[Lessons Learned] Knowing your Career Drivers and Interests

Random Observation/Comment #433: Know thyself. It’s certainly something not emphasized enough this day and age. Stop trying to copy someone else!

me around

Depending on your personality, stage in life, and overall outlook, you will have different factors that drive your career.  These factors include:

  • Material Rewards. It’s important for you to have possessions, wealth, and a high standard of living. (Look for a job that pays well).
  • Power / Influence. It’s important for you to be in control of people and resources. (Maybe you’re fit for politics or management).
  • Search for Meaning. It’s important for you to do things which are believed to be valuable for their own sake. (Look for something that’s important to you).
  • Expertise. It’s important for you to gain a high level of accomplishment in a specialized field. (Utilize your existing strengths and become a subject matter expert for that role. Move up and go deeper rather than broader.)
  • Creativity. It’s important for you to innovate and be identified with original output. (Do something where you can exercise your own ideas and innovations. Dream big and work for someone that supports that).
  • Affiliation. It’s important for you to nourish relationships with others at work. (This is a big part of every organization, especially in the hiring process. Spending 8 hours a day at work, your coworkers are your family, so they better be fun or tolerable to work with.)
  • Autonomy. It’s important for you to be independent and able to make your own decisions. (Independence is what everyone wants. They want to set their own schedules and not work if they don’t want to. I think this is important, but it’s a double edged sword. You don’t want to be on the other side where you’re just lazy. Consultants, contractors, and entrepreneurs work on their own time, but they still work 80 hour weeks.)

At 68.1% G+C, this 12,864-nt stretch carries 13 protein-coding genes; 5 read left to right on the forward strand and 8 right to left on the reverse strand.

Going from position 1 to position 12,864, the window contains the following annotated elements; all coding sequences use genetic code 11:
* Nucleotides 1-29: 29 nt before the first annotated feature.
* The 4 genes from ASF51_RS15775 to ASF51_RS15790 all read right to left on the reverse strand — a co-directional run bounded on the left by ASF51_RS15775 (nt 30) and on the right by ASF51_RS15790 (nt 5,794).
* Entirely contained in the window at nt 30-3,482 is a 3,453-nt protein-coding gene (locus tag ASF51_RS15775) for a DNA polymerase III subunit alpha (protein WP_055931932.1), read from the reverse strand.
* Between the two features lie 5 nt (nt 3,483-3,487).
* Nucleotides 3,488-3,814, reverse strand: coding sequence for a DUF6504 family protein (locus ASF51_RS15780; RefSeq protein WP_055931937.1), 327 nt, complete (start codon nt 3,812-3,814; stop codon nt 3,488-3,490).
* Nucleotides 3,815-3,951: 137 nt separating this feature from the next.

• Security. It’s important for you to have a solid and predictable future. (At a certain point in time, you’ll have a family and financial responsibilities. This is certainly something that stops most people from taking calculated risks.)
  • Status. It’s important for you to be recognized, admired, and respected by the community at large. (I added this in here because some people are obsessed with their reputation. It’s more important to them than the money itself because money can come and go.)

All of these things may be important to you, but try to choose your top 3. What really motivates you and where do you truly want to go with your career?  Are you even in the right industry? Does your job fulfill your drivers? If not, which ideal job does?

Another way to look at this is by your interests and daily tasks:

  • Influencing. You enjoy persuading and leading people. (Middle management tasks).
  • Organizing. You enjoy tasks that monitor structure, procedures, and processes. You like staying organized and looking for efficiencies. (Project management)
  • Helping. You enjoy working with other people and helping them. (Overall just being a good team player and listening to other people’s issues).
  • Creating. You enjoy innovating something new and expressing your own inner vision. (Designer with a vision).
  • Analytics. You enjoy researching and analyzing data. You develop models that solve problems. (Business analyst making connections and seeing the bigger picture).
  • Producing. You enjoy making, maintaining, and repairing physical things. (Developer or Builder of sorts to see tangible results).
  • Adventuring. You enjoy taking risks (physically or financially). (Adrenaline junkie looking for the next bleeding edge thing that could be innovated).

Your job will clearly make you wear multiple hats (and maybe even all of them), but think about what you want to spend 70% of your time doing. Do you want to be a developer and focus much more on the product? Do you want to be a project manager and really keep everything in check? This is a changing dynamic and usually affects your happiness at your job. Maybe you were once adventuring on a new project, but now that project has gone stale and you want to see the next big thing.

In my own reflections, I’ve found that I don’t care that much about material rewards or security.  I’m much more interested in using my creativity/engineering/design thought processes, building relationships with my coworkers, and leading people. It’s more and more clear to me that I just love the feeling of contributing to a community and giving back what I’ve learned.  I think this is why I love mentorship programs and want to be a professor as a 2nd and 3rd career down the road.

Obviously, no one can tell you what you enjoy doing. I hope this post has at least made you think of why you feel a certain way about your position.

~See Lemons Drive a Career